Chapel of St James, Westgate, Warwick
The Chapel of St James, Westgate, Warwick. Its Medieval origins are known about from documentary sources. It was rebuilt in the 18th century and again in the 19th century. It still forms part of the Lord Leycester Hospital.
1 The West Gate (PRN 1925) appears to have been reconstructed in the late 14th century together with the chapel above it. Both were extended W early in the 15th century when a tower was added to the chapel, its base being pierced by the main entrance arch to the gate. By 1565 the chapel had begun to fall into ruin and in 1571 it was granted to the Earl of Leicester so that he might found his hospital there, of which the chapel still forms a part. Later restorations have destroyed almost all the original features in the body of the chapel. It was largely rebuilt in the 18th century and re-roofed and completely restored by G G Scott in 1863-5. His work included a new E window, the windows in the side walls, and the rebuilding of the former parapet walks along the S and E sides, the former spanned by five flying buttresses. During the restoration the stones of a 12th century arch were found under the floor and were re-erected in the master’s garden at the hospital. There are no internal fittings dating from before the 19th century. The chapel of St James is first recorded in the 12th century.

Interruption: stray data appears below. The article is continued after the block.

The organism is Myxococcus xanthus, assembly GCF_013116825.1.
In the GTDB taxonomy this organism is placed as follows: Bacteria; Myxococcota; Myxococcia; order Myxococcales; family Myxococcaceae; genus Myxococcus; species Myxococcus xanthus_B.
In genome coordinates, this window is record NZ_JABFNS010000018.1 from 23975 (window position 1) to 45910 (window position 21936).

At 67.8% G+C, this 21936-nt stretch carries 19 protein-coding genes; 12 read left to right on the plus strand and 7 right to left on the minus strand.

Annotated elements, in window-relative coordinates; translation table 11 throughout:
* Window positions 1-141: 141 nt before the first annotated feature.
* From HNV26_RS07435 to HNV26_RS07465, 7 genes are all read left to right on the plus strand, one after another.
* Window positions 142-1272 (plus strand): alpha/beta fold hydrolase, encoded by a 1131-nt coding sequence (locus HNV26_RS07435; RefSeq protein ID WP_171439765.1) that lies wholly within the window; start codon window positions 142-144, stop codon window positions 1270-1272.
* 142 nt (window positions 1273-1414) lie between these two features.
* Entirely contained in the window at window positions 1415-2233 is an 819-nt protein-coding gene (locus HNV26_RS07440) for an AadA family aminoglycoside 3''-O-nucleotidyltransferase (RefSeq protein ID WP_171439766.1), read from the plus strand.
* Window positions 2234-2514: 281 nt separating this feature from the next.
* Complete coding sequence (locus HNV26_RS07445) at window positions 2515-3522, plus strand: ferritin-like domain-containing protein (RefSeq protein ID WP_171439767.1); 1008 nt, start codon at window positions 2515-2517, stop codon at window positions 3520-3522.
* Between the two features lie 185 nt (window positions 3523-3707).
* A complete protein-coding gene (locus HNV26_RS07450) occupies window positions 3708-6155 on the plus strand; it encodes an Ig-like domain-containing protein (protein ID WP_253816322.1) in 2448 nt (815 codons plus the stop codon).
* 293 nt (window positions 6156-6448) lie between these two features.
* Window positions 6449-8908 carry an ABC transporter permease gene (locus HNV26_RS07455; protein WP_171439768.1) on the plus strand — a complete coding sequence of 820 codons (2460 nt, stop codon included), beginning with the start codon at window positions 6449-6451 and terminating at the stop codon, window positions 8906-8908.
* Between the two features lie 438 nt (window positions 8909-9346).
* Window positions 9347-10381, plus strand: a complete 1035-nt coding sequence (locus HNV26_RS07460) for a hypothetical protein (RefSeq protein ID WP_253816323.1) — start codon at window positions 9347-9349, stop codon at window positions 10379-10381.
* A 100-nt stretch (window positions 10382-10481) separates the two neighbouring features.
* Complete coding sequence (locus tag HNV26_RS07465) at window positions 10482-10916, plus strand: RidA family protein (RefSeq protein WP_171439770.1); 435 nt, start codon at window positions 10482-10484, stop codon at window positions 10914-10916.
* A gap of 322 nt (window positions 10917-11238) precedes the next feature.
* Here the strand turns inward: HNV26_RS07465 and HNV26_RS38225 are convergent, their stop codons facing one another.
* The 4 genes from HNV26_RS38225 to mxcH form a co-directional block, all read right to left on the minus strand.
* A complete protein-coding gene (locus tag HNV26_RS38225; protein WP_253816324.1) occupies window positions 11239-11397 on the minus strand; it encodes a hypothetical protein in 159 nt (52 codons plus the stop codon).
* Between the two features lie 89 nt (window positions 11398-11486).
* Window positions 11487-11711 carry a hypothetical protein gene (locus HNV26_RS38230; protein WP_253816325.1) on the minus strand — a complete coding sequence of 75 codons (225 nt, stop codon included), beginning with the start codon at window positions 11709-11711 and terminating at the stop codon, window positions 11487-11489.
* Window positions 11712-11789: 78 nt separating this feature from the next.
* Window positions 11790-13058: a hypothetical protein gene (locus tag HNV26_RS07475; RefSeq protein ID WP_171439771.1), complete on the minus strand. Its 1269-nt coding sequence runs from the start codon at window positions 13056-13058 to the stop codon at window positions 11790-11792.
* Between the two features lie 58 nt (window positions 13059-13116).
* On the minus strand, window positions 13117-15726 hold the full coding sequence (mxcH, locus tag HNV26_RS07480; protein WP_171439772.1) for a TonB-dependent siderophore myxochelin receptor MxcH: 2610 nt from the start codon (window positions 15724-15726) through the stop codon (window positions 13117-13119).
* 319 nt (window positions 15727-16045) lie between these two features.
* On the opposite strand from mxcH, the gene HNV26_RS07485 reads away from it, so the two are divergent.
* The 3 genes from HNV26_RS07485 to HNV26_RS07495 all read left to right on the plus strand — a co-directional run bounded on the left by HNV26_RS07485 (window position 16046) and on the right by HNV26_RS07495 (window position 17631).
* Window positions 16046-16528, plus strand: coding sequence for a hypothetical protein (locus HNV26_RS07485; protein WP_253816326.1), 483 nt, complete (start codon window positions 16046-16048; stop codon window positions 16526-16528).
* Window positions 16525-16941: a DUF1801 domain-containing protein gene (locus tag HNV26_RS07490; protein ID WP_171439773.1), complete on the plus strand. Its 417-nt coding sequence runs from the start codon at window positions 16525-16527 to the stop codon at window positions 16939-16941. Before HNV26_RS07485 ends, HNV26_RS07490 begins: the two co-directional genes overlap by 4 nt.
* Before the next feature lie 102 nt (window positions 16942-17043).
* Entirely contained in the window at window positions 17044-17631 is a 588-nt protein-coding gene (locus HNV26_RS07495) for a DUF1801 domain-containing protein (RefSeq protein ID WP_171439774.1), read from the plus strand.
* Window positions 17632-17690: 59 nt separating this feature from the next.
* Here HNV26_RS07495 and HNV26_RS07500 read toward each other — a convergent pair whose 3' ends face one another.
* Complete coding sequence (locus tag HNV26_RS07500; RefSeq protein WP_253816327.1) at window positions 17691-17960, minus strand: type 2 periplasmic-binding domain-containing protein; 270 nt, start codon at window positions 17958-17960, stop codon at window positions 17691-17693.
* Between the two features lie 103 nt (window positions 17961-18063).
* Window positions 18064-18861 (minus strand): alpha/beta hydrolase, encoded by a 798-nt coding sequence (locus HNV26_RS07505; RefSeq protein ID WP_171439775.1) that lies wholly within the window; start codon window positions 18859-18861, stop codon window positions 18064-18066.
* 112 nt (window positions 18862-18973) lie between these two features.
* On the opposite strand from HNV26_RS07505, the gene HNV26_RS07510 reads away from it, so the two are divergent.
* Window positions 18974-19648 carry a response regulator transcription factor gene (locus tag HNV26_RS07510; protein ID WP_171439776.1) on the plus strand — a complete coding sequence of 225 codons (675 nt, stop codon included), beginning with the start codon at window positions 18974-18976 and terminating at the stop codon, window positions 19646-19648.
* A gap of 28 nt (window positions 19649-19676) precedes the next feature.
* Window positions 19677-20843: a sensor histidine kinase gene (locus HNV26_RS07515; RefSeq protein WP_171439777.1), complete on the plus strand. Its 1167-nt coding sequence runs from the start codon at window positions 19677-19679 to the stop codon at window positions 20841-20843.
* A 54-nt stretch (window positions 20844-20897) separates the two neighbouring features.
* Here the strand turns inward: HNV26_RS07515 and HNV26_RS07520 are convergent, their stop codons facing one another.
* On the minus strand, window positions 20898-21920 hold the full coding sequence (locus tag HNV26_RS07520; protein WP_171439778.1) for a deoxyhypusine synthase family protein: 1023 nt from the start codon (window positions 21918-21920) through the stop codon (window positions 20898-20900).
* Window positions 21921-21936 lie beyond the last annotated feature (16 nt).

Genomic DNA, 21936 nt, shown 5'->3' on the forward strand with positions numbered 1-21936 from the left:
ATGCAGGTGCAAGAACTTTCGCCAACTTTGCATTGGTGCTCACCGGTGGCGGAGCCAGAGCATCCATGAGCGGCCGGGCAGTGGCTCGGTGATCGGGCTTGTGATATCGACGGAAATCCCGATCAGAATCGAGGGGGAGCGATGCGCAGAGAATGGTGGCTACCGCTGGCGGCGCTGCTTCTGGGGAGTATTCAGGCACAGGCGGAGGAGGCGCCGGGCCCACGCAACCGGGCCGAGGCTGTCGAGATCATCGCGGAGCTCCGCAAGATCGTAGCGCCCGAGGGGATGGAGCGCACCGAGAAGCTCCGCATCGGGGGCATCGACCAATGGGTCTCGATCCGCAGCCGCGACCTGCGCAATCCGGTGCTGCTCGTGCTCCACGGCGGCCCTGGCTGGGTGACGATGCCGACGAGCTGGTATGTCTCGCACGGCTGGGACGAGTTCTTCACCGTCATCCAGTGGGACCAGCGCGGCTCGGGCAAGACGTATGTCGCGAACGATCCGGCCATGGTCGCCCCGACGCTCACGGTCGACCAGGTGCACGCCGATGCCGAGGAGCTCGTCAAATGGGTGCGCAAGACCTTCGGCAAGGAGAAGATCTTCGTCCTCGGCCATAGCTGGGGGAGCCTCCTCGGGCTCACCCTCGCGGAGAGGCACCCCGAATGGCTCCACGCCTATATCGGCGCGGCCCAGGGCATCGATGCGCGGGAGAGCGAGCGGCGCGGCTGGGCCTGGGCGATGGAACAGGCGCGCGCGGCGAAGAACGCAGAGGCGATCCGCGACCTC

4 Listed Building description.